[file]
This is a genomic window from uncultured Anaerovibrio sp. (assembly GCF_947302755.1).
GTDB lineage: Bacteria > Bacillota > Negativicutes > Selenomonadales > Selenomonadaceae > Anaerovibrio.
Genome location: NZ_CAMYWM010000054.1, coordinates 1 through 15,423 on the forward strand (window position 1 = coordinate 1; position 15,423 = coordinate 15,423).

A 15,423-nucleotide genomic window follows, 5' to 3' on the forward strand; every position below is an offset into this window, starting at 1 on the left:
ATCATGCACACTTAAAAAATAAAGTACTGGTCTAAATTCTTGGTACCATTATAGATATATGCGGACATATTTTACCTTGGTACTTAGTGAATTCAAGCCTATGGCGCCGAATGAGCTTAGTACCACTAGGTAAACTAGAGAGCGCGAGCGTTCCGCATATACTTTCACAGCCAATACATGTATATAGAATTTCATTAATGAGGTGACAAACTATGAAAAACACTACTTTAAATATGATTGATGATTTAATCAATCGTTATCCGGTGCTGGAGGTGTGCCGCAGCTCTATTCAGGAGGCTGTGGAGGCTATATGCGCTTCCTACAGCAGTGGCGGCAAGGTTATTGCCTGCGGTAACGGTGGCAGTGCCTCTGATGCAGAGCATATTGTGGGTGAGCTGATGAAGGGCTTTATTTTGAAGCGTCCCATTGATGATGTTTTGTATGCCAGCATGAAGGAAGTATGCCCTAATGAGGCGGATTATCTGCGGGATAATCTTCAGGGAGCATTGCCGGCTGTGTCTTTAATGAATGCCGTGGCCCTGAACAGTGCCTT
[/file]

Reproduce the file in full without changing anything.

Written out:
This is a genomic window from uncultured Anaerovibrio sp. (assembly GCF_947302755.1).
GTDB lineage: Bacteria > Bacillota > Negativicutes > Selenomonadales > Selenomonadaceae > Anaerovibrio.
Genome location: NZ_CAMYWM010000054.1, coordinates 1 through 15,423 on the forward strand (window position 1 = coordinate 1; position 15,423 = coordinate 15,423).

A 15,423-nucleotide genomic window follows, 5' to 3' on the forward strand; every position below is an offset into this window, starting at 1 on the left:
ATCATGCACACTTAAAAAATAAAGTACTGGTCTAAATTCTTGGTACCATTATAGATATATGCGGACATATTTTACCTTGGTACTTAGTGAATTCAAGCCTATGGCGCCGAATGAGCTTAGTACCACTAGGTAAACTAGAGAGCGCGAGCGTTCCGCATATACTTTCACAGCCAATACATGTATATAGAATTTCATTAATGAGGTGACAAACTATGAAAAACACTACTTTAAATATGATTGATGATTTAATCAATCGTTATCCGGTGCTGGAGGTGTGCCGCAGCTCTATTCAGGAGGCTGTGGAGGCTATATGCGCTTCCTACAGCAGTGGCGGCAAGGTTATTGCCTGCGGTAACGGTGGCAGTGCCTCTGATGCAGAGCATATTGTGGGTGAGCTGATGAAGGGCTTTATTTTGAAGCGTCCCATTGATGATGTTTTGTATGCCAGCATGAAGGAAGTATGCCCTAATGAGGCGGATTATCTGCGGGATAATCTTCAGGGAGCATTGCCGGCTGTGTCTTTAATGAATGCCGTGGCCCTGAACAGTGCCTT